Sea Otters and Aquatic Vegetation

Sea Otters and Aquatic Vegetation

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Sea otter populations have had a long journey from the brink of extinction after being extensively hunted for the fur trade in the 1800s. Legal protections enacted in the U.S. and Mexico have helped the population recover. In order to better understand how the reemergence of otters in these marine ecosystems has affected the kelp forests and other aquatic vegetation, we compiled data from the scientific literature to see whether or not larger otter populations are correlated with more abundant populations of kelp and seagrasses. We used the search terms "sea otters," "kelp forest," "benthic grazers,'' and "aquatic vegetation" to locate relevant sources for our study. We found that in areas with a larger sea otter population, there is a larger population of kelp and other aquatic vegetation, as well. This will provide awareness of the ways in which the loss of a keystone species can affect an aquatic ecosystem.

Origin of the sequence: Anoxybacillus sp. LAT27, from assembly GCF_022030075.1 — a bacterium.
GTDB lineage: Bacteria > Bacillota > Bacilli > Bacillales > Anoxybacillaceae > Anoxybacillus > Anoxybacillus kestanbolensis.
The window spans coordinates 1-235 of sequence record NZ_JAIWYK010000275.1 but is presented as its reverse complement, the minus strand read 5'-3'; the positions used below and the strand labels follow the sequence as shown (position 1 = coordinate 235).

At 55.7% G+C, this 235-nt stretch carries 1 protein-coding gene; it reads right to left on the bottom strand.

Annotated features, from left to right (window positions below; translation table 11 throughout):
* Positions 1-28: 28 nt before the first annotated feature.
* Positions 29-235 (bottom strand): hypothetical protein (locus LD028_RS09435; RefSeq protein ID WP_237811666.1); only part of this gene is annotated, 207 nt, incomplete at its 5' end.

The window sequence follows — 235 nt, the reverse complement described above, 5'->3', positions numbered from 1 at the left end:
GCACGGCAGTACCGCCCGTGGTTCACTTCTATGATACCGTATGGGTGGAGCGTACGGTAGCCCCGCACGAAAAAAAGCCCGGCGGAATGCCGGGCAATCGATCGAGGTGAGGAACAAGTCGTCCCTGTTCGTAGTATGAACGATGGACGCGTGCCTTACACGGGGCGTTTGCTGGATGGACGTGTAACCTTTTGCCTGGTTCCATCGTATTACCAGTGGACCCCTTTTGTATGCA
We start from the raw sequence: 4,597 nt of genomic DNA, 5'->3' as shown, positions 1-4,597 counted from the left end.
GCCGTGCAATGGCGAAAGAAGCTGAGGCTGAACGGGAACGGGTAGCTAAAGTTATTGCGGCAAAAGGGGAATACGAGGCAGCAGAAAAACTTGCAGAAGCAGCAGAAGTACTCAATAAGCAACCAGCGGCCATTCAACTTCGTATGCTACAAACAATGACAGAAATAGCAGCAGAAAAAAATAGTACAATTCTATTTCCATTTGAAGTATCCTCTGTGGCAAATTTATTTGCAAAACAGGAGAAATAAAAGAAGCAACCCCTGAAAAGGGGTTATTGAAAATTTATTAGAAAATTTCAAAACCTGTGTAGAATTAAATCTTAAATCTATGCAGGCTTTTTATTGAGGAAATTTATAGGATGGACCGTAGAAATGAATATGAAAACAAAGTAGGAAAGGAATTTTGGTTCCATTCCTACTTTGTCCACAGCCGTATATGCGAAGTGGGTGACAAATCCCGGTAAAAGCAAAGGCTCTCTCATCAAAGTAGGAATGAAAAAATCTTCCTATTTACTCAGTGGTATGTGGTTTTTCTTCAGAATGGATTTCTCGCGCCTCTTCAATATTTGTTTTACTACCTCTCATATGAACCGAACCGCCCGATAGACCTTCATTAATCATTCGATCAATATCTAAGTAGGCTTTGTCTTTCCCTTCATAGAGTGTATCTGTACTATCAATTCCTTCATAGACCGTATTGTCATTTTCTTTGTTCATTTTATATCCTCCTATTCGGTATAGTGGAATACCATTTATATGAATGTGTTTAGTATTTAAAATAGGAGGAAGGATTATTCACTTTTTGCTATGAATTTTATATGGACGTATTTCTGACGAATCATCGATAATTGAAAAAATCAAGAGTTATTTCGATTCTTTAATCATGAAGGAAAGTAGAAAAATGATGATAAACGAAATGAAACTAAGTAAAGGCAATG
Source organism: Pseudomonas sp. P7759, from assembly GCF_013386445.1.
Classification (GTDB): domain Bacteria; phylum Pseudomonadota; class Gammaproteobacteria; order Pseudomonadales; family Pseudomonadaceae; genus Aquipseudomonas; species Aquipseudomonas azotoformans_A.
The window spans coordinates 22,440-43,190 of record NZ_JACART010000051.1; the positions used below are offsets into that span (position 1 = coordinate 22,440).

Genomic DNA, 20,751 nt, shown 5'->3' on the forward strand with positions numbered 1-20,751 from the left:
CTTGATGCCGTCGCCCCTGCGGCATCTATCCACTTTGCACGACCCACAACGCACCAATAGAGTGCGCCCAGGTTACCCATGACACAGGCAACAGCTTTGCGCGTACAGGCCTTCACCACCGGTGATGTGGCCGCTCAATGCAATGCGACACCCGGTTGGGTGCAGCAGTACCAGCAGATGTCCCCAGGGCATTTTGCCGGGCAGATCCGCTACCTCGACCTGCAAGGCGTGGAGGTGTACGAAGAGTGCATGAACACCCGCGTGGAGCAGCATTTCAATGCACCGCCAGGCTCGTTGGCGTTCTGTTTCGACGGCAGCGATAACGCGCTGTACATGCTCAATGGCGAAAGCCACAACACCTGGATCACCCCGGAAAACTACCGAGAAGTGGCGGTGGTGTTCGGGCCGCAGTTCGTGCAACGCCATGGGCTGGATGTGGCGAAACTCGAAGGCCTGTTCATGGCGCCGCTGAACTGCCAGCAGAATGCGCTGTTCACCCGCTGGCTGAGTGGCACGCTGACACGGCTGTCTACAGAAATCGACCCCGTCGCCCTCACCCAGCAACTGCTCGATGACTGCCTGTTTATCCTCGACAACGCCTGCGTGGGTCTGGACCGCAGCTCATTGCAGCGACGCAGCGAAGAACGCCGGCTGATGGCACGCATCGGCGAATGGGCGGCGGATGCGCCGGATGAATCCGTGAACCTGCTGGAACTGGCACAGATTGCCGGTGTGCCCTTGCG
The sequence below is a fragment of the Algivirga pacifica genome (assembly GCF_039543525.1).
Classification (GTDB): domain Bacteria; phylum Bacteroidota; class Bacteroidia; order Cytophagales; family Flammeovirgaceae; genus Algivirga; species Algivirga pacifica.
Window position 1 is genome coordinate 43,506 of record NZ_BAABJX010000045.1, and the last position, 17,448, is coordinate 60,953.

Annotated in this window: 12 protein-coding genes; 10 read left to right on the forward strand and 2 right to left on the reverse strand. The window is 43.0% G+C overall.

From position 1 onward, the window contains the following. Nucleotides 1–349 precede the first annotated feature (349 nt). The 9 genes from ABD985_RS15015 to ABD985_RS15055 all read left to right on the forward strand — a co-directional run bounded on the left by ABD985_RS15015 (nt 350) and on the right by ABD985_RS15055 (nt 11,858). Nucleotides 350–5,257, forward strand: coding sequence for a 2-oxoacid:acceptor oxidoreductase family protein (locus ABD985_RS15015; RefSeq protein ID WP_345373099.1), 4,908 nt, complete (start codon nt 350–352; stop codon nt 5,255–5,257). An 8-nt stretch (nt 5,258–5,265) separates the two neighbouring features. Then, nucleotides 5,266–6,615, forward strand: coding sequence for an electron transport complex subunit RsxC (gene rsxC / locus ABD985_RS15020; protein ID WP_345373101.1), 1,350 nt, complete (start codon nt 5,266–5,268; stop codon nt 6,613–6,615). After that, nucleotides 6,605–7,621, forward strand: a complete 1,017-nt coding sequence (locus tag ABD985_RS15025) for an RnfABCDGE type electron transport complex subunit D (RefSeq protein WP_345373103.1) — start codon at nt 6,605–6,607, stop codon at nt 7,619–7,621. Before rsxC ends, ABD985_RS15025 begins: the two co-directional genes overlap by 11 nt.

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Sea Otters and Aquatic Vegetation poster Sea Otters and Aquatic Vegetation Abigail Barnabas, Marcus Fritzen, Murielle Meacham


Key words:  Sea otters, algae, seagrass, kelp, sea urchin, trophic cascade, food web, keystone species, Wendy St. John, Sci120